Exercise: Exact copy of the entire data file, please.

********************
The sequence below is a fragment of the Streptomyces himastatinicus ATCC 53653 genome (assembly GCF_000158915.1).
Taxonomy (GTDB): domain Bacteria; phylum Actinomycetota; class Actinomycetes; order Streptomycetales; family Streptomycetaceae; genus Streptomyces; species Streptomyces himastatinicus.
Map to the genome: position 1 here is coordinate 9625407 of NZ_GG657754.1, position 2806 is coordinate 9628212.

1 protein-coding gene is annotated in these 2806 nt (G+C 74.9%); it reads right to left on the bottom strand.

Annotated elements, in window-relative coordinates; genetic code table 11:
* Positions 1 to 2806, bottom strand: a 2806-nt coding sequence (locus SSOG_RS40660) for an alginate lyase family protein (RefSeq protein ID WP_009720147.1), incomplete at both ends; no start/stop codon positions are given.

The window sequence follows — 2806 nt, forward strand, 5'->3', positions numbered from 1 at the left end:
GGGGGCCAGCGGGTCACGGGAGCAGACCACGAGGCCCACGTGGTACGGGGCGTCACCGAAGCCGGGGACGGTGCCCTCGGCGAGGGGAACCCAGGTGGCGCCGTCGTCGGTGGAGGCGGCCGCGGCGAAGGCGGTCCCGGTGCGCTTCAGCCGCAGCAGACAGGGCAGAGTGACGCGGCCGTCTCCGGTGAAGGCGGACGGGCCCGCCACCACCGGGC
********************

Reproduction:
The sequence below is a fragment of the Streptomyces himastatinicus ATCC 53653 genome (assembly GCF_000158915.1).
Taxonomy (GTDB): domain Bacteria; phylum Actinomycetota; class Actinomycetes; order Streptomycetales; family Streptomycetaceae; genus Streptomyces; species Streptomyces himastatinicus.
Map to the genome: position 1 here is coordinate 9625407 of NZ_GG657754.1, position 2806 is coordinate 9628212.

1 protein-coding gene is annotated in these 2806 nt (G+C 74.9%); it reads right to left on the bottom strand.

Annotated elements, in window-relative coordinates; genetic code table 11:
* Positions 1 to 2806, bottom strand: a 2806-nt coding sequence (locus SSOG_RS40660) for an alginate lyase family protein (RefSeq protein ID WP_009720147.1), incomplete at both ends; no start/stop codon positions are given.

The window sequence follows — 2806 nt, forward strand, 5'->3', positions numbered from 1 at the left end:
GGGGGCCAGCGGGTCACGGGAGCAGACCACGAGGCCCACGTGGTACGGGGCGTCACCGAAGCCGGGGACGGTGCCCTCGGCGAGGGGAACCCAGGTGGCGCCGTCGTCGGTGGAGGCGGCCGCGGCGAAGGCGGTCCCGGTGCGCTTCAGCCGCAGCAGACAGGGCAGAGTGACGCGGCCGTCTCCGGTGAAGGCGGACGGGCCCGCCACCACCGGGC